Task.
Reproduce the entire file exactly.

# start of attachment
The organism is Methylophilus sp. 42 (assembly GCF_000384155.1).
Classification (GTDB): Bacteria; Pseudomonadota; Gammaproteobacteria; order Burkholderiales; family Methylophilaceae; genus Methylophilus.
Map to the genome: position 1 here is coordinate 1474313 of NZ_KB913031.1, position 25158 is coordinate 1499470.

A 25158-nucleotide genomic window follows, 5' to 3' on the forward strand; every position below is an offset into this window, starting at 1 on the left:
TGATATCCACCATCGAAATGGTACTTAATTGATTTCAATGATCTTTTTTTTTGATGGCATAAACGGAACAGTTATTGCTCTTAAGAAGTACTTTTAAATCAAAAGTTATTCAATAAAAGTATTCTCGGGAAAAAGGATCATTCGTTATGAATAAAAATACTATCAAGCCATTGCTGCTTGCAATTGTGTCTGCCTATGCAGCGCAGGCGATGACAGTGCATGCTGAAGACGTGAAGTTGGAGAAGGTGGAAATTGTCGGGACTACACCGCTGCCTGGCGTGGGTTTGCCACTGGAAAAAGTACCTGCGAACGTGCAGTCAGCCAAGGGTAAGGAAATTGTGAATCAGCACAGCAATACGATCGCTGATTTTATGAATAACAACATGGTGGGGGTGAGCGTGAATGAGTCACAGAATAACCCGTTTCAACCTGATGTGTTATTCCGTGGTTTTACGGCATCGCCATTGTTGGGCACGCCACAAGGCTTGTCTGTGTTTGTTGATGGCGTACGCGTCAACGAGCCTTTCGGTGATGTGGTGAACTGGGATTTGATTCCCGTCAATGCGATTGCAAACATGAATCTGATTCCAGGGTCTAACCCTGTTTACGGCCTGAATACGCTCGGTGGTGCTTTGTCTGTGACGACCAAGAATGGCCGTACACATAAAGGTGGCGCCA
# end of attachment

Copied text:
The organism is Methylophilus sp. 42 (assembly GCF_000384155.1).
Classification (GTDB): Bacteria; Pseudomonadota; Gammaproteobacteria; order Burkholderiales; family Methylophilaceae; genus Methylophilus.
Map to the genome: position 1 here is coordinate 1474313 of NZ_KB913031.1, position 25158 is coordinate 1499470.

A 25158-nucleotide genomic window follows, 5' to 3' on the forward strand; every position below is an offset into this window, starting at 1 on the left:
TGATATCCACCATCGAAATGGTACTTAATTGATTTCAATGATCTTTTTTTTTGATGGCATAAACGGAACAGTTATTGCTCTTAAGAAGTACTTTTAAATCAAAAGTTATTCAATAAAAGTATTCTCGGGAAAAAGGATCATTCGTTATGAATAAAAATACTATCAAGCCATTGCTGCTTGCAATTGTGTCTGCCTATGCAGCGCAGGCGATGACAGTGCATGCTGAAGACGTGAAGTTGGAGAAGGTGGAAATTGTCGGGACTACACCGCTGCCTGGCGTGGGTTTGCCACTGGAAAAAGTACCTGCGAACGTGCAGTCAGCCAAGGGTAAGGAAATTGTGAATCAGCACAGCAATACGATCGCTGATTTTATGAATAACAACATGGTGGGGGTGAGCGTGAATGAGTCACAGAATAACCCGTTTCAACCTGATGTGTTATTCCGTGGTTTTACGGCATCGCCATTGTTGGGCACGCCACAAGGCTTGTCTGTGTTTGTTGATGGCGTACGCGTCAACGAGCCTTTCGGTGATGTGGTGAACTGGGATTTGATTCCCGTCAATGCGATTGCAAACATGAATCTGATTCCAGGGTCTAACCCTGTTTACGGCCTGAATACGCTCGGTGGTGCTTTGTCTGTGACGACCAAGAATGGCCGTACACATAAAGGTGGCGCCA